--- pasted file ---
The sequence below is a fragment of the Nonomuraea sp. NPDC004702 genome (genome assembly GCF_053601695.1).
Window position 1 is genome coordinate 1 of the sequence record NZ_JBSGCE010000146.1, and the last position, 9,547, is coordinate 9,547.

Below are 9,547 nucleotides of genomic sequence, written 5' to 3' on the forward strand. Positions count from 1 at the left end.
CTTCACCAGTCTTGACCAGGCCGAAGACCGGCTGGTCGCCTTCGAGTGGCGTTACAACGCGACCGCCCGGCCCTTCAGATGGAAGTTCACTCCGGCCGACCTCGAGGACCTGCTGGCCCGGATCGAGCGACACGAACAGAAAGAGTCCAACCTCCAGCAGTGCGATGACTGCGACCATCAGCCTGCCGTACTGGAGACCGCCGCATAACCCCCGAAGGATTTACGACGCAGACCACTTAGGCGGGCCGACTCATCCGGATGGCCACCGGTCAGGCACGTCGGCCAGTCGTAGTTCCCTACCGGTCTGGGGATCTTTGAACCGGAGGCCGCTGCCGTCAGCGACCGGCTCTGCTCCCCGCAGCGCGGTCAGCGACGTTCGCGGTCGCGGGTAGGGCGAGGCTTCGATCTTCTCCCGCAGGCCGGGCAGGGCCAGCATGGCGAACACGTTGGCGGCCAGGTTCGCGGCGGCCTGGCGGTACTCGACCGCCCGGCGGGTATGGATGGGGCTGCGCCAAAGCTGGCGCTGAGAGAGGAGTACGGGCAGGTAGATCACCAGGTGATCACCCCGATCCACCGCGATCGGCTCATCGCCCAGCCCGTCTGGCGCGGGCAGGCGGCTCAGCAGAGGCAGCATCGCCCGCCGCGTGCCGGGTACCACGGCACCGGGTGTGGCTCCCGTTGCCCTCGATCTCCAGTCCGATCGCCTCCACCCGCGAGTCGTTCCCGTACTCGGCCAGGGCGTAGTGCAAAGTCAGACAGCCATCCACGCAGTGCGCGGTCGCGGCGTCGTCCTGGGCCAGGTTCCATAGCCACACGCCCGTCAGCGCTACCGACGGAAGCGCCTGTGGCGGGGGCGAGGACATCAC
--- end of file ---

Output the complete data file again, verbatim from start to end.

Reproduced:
The sequence below is a fragment of the Nonomuraea sp. NPDC004702 genome (genome assembly GCF_053601695.1).
Window position 1 is genome coordinate 1 of the sequence record NZ_JBSGCE010000146.1, and the last position, 9,547, is coordinate 9,547.

Below are 9,547 nucleotides of genomic sequence, written 5' to 3' on the forward strand. Positions count from 1 at the left end.
CTTCACCAGTCTTGACCAGGCCGAAGACCGGCTGGTCGCCTTCGAGTGGCGTTACAACGCGACCGCCCGGCCCTTCAGATGGAAGTTCACTCCGGCCGACCTCGAGGACCTGCTGGCCCGGATCGAGCGACACGAACAGAAAGAGTCCAACCTCCAGCAGTGCGATGACTGCGACCATCAGCCTGCCGTACTGGAGACCGCCGCATAACCCCCGAAGGATTTACGACGCAGACCACTTAGGCGGGCCGACTCATCCGGATGGCCACCGGTCAGGCACGTCGGCCAGTCGTAGTTCCCTACCGGTCTGGGGATCTTTGAACCGGAGGCCGCTGCCGTCAGCGACCGGCTCTGCTCCCCGCAGCGCGGTCAGCGACGTTCGCGGTCGCGGGTAGGGCGAGGCTTCGATCTTCTCCCGCAGGCCGGGCAGGGCCAGCATGGCGAACACGTTGGCGGCCAGGTTCGCGGCGGCCTGGCGGTACTCGACCGCCCGGCGGGTATGGATGGGGCTGCGCCAAAGCTGGCGCTGAGAGAGGAGTACGGGCAGGTAGATCACCAGGTGATCACCCCGATCCACCGCGATCGGCTCATCGCCCAGCCCGTCTGGCGCGGGCAGGCGGCTCAGCAGAGGCAGCATCGCCCGCCGCGTGCCGGGTACCACGGCACCGGGTGTGGCTCCCGTTGCCCTCGATCTCCAGTCCGATCGCCTCCACCCGCGAGTCGTTCCCGTACTCGGCCAGGGCGTAGTGCAAAGTCAGACAGCCATCCACGCAGTGCGCGGTCGCGGCGTCGTCCTGGGCCAGGTTCCATAGCCACACGCCCGTCAGCGCTACCGACGGAAGCGCCTGTGGCGGGGGCGAGGACATCAC